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What’s It Like to Live Near a Nuclear Facility in India?



It ain’t great.

India’s nuclear chiefs have long maintained that ill health in the region is caused by endemic poverty and and the unsanitary conditions of its tribal people, known locally as Adivasi, or first people. But the testimony and reports document how nuclear installations, fabrication plants and mines have repeatedly breached international safety standards for the past 20 years. Doctors and health workers, as well as international radiation experts, say that nuclear chiefs have repeatedly suppressed or rebuffed their warnings.

The industry’s aim, according to local residents, has been to minimize evidence of cancer clusters, burying statistics that show an alarming spate of deaths. The case files include epidemiological and medical surveys warning of a high incidence of infertility, birth defects, and congenital illnesses among women living in proximity to the industry’s facilities. They also detail levels of radiation that in some places were almost 60 times the safe levels set by organizations like the U.S. Nuclear Regulatory Commission, although India’s Atomic Energy Commission, the country’s top authority, disputes these findings.

The Indian commission argues all problems at the nuclear complex have been corrected and that no cases of radiation poisoning have been proven. But the court files include compelling stories of how residents have been stonewalled and criminalized, and their communities strong-armed, to ensure that nothing gets in the way of India’s nuclear dream.

Poor conditions for those who work or live near nuclear facilities have been largely unchanged for decades. When we drove into Jadugoda, we quickly spotted laborers, barefooted, and without protective clothing, riding trucks laden with uranium ore through villages, their tarpaulins gaping and dust spewing. Ore was scattered everywhere: on the roads, over the fields and into the rivers and drains. Uranium tailing ponds that dribbled effluent into neighboring fields were readily accessible, and children played nearby as their parents gathered wood. Washed clothes hung from tailings pipes carrying irradiated slurry. Four months after we left, last March, some of these pipes burst, again sending toxic slurry into Chatikocha village, where residents were supposed to have removed, but remain.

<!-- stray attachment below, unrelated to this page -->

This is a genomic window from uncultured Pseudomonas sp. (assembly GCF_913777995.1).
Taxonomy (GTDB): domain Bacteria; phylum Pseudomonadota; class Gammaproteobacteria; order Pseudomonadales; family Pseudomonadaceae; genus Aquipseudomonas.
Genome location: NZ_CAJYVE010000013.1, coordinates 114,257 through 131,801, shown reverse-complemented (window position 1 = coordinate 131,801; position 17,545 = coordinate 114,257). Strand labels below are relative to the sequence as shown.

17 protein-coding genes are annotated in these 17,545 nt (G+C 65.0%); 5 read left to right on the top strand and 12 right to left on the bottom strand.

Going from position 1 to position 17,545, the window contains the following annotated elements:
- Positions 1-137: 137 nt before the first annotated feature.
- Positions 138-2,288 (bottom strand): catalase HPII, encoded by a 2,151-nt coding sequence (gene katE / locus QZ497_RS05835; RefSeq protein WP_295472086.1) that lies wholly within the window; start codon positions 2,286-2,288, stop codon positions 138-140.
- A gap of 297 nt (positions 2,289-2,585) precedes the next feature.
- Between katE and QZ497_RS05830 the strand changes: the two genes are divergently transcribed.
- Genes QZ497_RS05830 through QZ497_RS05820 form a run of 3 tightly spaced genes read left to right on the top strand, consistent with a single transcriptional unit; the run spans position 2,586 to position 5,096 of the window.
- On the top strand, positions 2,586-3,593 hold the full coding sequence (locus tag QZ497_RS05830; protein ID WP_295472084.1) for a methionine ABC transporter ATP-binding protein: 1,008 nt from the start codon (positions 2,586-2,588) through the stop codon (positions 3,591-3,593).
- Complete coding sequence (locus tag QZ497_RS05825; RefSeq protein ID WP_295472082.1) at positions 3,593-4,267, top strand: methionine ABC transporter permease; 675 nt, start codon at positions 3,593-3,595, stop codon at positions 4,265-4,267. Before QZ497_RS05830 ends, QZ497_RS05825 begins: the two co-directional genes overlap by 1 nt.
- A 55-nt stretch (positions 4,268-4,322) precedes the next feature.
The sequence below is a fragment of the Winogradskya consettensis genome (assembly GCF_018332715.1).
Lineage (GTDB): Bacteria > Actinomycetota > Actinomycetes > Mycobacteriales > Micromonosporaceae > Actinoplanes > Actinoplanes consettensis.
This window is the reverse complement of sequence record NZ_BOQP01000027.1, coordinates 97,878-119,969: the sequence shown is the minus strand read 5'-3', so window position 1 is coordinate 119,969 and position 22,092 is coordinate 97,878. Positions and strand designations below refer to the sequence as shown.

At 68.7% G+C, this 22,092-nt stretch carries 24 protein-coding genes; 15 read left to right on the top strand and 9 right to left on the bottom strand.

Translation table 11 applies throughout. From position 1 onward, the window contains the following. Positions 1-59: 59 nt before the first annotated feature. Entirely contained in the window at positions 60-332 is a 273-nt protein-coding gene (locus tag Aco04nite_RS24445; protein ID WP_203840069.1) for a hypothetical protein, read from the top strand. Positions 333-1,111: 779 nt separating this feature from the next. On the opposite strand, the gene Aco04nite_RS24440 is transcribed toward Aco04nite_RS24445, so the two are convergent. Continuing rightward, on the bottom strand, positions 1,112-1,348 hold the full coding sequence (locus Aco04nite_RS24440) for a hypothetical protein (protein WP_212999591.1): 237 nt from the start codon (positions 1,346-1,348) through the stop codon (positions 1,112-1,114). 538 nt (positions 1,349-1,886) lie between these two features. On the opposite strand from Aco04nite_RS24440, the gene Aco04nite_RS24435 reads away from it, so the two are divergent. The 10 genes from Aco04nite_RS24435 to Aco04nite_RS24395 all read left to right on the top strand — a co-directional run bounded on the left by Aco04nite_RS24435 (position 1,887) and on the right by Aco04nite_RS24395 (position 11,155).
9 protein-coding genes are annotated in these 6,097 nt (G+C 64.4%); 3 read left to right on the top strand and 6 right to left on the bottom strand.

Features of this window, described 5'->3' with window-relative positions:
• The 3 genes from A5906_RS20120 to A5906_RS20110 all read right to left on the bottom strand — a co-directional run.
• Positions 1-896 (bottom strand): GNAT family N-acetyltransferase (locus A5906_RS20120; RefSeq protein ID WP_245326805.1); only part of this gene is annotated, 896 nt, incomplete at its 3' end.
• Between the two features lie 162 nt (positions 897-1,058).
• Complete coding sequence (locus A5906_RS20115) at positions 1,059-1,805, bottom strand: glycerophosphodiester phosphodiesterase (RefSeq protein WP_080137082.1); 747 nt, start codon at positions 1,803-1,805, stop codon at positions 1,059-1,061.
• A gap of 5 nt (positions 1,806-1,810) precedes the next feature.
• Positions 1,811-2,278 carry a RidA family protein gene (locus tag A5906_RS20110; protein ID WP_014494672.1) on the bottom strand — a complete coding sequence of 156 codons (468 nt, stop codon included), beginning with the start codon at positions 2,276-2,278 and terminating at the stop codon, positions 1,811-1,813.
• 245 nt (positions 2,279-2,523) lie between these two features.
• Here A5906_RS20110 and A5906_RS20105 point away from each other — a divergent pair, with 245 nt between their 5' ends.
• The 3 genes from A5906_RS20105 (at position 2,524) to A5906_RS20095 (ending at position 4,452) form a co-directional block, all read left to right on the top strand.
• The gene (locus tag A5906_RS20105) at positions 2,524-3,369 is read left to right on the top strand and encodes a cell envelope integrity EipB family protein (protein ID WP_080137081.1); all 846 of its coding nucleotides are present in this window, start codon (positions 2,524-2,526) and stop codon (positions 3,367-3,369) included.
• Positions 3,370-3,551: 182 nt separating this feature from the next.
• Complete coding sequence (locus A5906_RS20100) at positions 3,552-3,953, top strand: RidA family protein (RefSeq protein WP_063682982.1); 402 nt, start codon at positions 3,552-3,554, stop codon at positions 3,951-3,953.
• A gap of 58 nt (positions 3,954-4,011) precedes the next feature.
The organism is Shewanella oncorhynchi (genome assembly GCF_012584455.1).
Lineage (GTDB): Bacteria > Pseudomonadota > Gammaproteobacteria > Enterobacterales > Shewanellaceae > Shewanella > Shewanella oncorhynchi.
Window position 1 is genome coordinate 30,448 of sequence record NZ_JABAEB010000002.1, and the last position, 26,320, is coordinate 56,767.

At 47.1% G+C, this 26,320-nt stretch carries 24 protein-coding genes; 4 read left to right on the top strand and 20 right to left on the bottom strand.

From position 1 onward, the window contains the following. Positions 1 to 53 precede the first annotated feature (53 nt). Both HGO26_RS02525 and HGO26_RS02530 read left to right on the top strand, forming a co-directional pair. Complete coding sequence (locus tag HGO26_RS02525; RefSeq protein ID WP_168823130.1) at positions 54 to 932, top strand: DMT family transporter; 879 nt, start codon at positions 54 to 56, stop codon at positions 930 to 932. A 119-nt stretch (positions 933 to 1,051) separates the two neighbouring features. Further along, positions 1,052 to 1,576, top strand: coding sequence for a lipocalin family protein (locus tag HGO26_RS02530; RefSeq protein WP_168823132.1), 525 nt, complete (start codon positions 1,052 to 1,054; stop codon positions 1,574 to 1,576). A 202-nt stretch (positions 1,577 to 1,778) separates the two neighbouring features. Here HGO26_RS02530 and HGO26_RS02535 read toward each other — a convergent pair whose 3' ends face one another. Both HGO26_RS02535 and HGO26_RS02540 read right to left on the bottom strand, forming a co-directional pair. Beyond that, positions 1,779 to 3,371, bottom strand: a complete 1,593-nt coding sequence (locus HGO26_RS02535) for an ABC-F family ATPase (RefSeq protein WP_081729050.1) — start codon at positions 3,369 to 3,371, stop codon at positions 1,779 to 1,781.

This last paragraph is the real punch in the gut:

Two more inspections by doctors occurred later that month and a separate report that month signed by professors K.K. Singh and D.D. Gupta and printed on UCIL stationery warned that the toxic tailings ponds were unprotected and the site lacked warning signs about the dangers of radiation or other toxic substances, according to a copy seen by the Center. Cattle grazed freely around the poisonous ponds, while villagers gathered firewood beside them and children built sand castles from the toxic grit, the report said.

Toxic sand castles. Dang.

This is a pretty outstanding report by the Center for Public Integrity and the whole thing is well worth your time. American scholars discuss “sacrifice zones” for places where the government or corporations decide the people simply need to sacrifice for national gain (the downwinders in Nevada and Utah during atmospheric nuclear testing) or profit (Louisiana’s Cancer Corridor). This is the Indian version. The Indian government has prioritized its nuclear industry for years and operates it with high levels of secrecy. It simply doesn’t care about the people working in the plants or living nearby. Those deaths, while largely avoidable were the Indian government to do something about it, are a rounding number to government priorities.

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